Defense: Giving up 20 points is sort of a bummer, right? Thing of it is, though, UConn scored one touchdown on the aforementioned pick-six, and the other came on a kickoff return. Also, Jamell Fleming and Tony Jefferson each took an interception to the house in the second half, pushing the game out of reach for UConn. So essentially, the Oklahoma defense outscored the Huskies' offense 14-6. That's a win. Grade: A
Coaching: Well, Bob Stoops finally got that BCS bowl losing streak off his back. Shame that it had to come against such a comically overmatched opponent, but that's probably of limited concern to Stoops and the Sooners. It's hard to fault Stoops for any play calls or in-game decisions, except for that fake field goal early in the fourth quarter. Everyone in the world knows Stoops doesn't have a great deal of confidence in kicker Jimmy Stevens, who doesn't have a field goal of longer than 41 yards this year, so when OU lined up for a field goal on 4th and 7 at the UConn 30, nobody really expected a kick to go up. Further, Jones passed for 8.8 yards per attempt on the day; let the kid make another play! Grade: B-
Offense: It's painfully obvious that UConn quarterback Zach Frazer doesn't have much in the way of help at receiver. The senior QB had rather pedestrian numbers again tonight (19-39, 223 yards, 0 TDs, 2 INTs), but several of Frazer's throws were dropped, tipped, or aimed somewhere other than where the receivers ended up going. Even on Frazer's two pick-sixes, both passes hit his receivers in the hands before being deflected up and into a Sooner's hands. It was sort of painful to watch. Jordan Todman did rush for 121 yards after a slow start, however, and Anthony Sherman and Ryan Griffin were decent targets between the 20s. Grade: D+
Defense: The Huskies' main highlight on defense was the "look what I found" interception score by Dwayne Gratz in the second quarter that first got UConn on the board, but that was pretty much it. Landry Jones found open receivers nearly every time he dropped back to pass, and Oklahoma was only forced into four punts in 14 possessions on the day. Grade: D
Coaching: Randy Edsall 's first foray into the BCS bowl world didn't go well, but that was pretty much a given considering the matchup. Connecticut's execution was sufficiently bad that it's hard to pin much on Edsall's playcalling, and the Huskies at least made Oklahoma work for its victory; this was still a 14-point game with eight minutes left in the fourth quarter. It's hard to say whether Edsall will ever make it back to a BCS game -- his odds are probably better at a stronger school than UConn -- but he didn't look bad today. Grade: B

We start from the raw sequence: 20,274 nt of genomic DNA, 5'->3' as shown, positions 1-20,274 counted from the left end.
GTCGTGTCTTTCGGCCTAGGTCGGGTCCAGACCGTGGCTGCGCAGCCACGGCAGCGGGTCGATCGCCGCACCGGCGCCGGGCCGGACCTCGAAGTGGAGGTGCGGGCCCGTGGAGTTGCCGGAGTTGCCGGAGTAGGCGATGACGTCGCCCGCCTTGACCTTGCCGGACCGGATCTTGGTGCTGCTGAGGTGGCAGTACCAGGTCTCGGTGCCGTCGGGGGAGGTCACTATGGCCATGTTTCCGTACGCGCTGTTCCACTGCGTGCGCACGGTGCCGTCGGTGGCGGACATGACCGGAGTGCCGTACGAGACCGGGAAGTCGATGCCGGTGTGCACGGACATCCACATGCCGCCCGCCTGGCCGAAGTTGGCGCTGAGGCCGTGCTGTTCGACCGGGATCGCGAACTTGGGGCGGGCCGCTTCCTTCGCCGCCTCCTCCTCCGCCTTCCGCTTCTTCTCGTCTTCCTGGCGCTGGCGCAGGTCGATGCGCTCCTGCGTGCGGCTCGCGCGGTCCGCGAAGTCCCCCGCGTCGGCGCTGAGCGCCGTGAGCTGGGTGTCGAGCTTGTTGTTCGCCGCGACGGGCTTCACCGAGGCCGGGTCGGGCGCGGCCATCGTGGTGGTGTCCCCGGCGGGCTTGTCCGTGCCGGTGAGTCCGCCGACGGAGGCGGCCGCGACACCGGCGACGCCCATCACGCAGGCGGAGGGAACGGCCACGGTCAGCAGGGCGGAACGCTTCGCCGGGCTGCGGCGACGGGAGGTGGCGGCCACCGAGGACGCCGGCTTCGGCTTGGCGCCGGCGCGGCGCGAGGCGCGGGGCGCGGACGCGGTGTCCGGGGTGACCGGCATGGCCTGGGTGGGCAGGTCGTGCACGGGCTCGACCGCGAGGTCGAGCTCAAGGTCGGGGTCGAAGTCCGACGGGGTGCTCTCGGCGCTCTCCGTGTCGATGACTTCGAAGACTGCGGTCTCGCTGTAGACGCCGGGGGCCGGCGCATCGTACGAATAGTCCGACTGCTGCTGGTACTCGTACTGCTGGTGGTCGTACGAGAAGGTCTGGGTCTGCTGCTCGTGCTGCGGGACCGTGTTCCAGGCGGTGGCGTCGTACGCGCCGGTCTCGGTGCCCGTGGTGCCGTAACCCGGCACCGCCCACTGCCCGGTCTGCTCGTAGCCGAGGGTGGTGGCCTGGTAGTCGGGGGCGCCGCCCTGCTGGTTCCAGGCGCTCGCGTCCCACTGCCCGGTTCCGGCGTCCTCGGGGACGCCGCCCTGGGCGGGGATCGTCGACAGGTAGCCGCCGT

Look, nobody outside of Storrs, CT and whatever lair BCS president Bill Hancock resides in wanted this game to happen. The final score was pretty predictable, even though UConn stuck around for a little longer than most people would have expected. It would have been great to see this high-powered Oklahoma offense face a real defense, like that of Stanford or TCU or Boise State . But the rules are what they are, and this is what we get because of them: an afterthought of a Fiesta Bowl. Connecticut didn't belong in a BCS game, everybody knew it, and they proved why today. Can we really not get an "automatic unless you're a four-loss team" clause in the BCS language? Really? This game's very existence was unacceptable. Grade: F
Tags: Anthony Sherman, Big 12, Big East, Bob Stoops, Bowl Grades, Bowl Recaps, Cameron Kenney, Connecticut, DeMarco Murray, Dwayne Gratz, Fiesta Bowl Grades, Fiesta Bowl Recap, Jamell Fleming, Jordan Todman, Landry Jones, Oklahoma, Randy Edsall, Ryan Broyles, Ryan Griffin, Tony Jefferson, Zach Frazer
Posted on: December 22, 2010 12:43 pm
Posted by Tom Fornelli
Whenever there is a big program looking for a head coach it seems inevitable that at some point Bob Stoops' name will come up as a candidate at the school. It always sounds as if he's about to leave Oklahoma too. Last year he was leaving Oklahoma for Notre Dame before Brian Kelly ended up getting the job. This year he was on his way to Florida before Will Muschamp was hired.
On Tuesday Stoops talked to the media for the first time since the Sooners won the Big 12 championship and, as you'd expect, he was asked about the Florida rumors and why he stays at Oklahoma.
Well, it's simple, really. He loves you, Oklahoma.
“I like everything about it here,” Stoops said. “First and foremost, the community, the area. All of that. But I would say maybe tied with first and foremost is our president and athletic director. I think too much of the time, when people talk about opportunities you have, to work with David Boren, his track record is pretty incredible, his leadership in the university, and his strength in building our program has been pretty good, too. Same thing with our athletic director as well. Joe Castiglione, there’s not a guy that works harder in the country.
“Guys have a vision to help you build and improve your program, because it doesn’t just happen with me.
“I have two of the best leaders in the country to help me do that. ... Your working environment is the biggest factor.
“I’m a regular guy, like anybody. I like the community. People are down to earth and approachable and friendly. My family enjoys that. I guess what everybody else enjoys about living in a great community. It’s a great place to live.”
Of course, that doesn't mean he's never going to leave. While Stoops is only 29 wins shy of passing Barry Switzer for most wins in school history, and has said that he'd like to match the three titles both Switzer and Bud Wilkinson, he realizes he can't see the future or what will happen. He says he's still young enough to know that things could change at the school, and that if they do, he may leave at some point.
So I guess that means he'll be rumored to be heading somewhere else next season.